Can a drug like Cialis solve this problem—or is the erectile-dysfunction pill contributing to it?
According to a survey from InsightsOne
, 83 percent of Americans say irrelevant ads—such as pop-ups, male and female enhancement ads, and lottery scams—“get in the way of their activities.” Among them, 19 percent claim these off-topic ads get in the way of sex.
Can this really be true?
“A little sensationalism there,” Bob Dutcher, vice president of marketing at marketing intelligence firm InsightsOne, acknowledged with a laugh. “I’m not exactly sure how that works.”
What he does know is that the irrelevant ads are turning some consumers away from brands.
Of the 91 percent of Americans who say they’ve been flooded with online ad spam, 14 percent stop using the product, 13 percent boycott it, 60 unsubscribe from future emails, and 4 percent “hit their computer or mobile device in frustration.”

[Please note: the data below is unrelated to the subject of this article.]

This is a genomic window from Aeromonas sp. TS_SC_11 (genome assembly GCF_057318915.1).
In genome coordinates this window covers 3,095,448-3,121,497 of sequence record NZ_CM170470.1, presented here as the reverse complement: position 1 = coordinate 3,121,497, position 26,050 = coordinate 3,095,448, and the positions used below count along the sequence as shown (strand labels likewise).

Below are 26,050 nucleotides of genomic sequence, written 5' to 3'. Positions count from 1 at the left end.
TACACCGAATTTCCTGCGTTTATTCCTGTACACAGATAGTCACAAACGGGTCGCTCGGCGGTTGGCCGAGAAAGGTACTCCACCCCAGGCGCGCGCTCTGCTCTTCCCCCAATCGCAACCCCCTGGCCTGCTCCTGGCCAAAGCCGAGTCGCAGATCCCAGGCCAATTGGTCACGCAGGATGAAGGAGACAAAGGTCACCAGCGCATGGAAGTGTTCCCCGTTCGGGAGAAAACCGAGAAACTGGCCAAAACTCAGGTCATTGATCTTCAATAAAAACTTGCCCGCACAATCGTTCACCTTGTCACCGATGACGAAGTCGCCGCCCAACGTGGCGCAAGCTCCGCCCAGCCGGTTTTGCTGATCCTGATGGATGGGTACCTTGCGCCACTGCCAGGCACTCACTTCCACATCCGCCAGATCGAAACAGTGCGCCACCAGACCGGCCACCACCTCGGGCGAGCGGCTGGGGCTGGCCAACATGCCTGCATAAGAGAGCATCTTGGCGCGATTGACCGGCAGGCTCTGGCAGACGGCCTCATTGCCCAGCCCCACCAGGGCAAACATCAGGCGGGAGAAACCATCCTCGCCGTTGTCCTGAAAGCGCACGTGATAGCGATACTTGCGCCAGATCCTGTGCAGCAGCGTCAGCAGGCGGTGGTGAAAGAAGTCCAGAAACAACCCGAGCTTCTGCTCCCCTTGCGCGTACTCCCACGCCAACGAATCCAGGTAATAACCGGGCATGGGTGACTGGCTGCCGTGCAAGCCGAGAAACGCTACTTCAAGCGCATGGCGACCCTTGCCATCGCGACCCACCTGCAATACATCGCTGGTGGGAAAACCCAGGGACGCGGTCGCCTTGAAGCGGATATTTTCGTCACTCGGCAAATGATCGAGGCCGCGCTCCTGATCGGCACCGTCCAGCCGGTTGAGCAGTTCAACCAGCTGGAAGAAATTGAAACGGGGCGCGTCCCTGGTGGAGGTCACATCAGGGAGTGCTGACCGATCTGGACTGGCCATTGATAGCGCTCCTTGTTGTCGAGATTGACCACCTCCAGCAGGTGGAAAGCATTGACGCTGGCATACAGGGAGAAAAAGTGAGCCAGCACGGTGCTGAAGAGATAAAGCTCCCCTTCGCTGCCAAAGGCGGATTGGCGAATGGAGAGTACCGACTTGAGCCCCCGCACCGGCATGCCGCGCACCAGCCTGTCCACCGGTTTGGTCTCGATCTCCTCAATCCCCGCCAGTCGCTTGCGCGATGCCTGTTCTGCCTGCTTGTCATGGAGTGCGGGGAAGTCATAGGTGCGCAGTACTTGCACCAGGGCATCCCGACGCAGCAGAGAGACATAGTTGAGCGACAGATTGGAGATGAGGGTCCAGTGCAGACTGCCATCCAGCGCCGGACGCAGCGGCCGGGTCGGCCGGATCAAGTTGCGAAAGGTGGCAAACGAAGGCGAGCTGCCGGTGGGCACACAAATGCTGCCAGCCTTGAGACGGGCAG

Probably best to stay away from the latter group.
The fact that people get so annoyed they’ll avoid or boycott a product surprised Drucker and the team at InsightsOne.
“Most of us in the Internet age are used to being flooded with information,” he said. “I think what this really starts to show is that the consumer is getting much more sophisticated and discerning.”
According to Drucker, Brands should embrace multiple channels to reach consumers and remember that advertising is about quality, not quantity.
The survey, conducted by Harris Interactive from Feb. 27 to Mar. 1, included more than 2,100 American adults.
This infographic offers a closer look at the findings: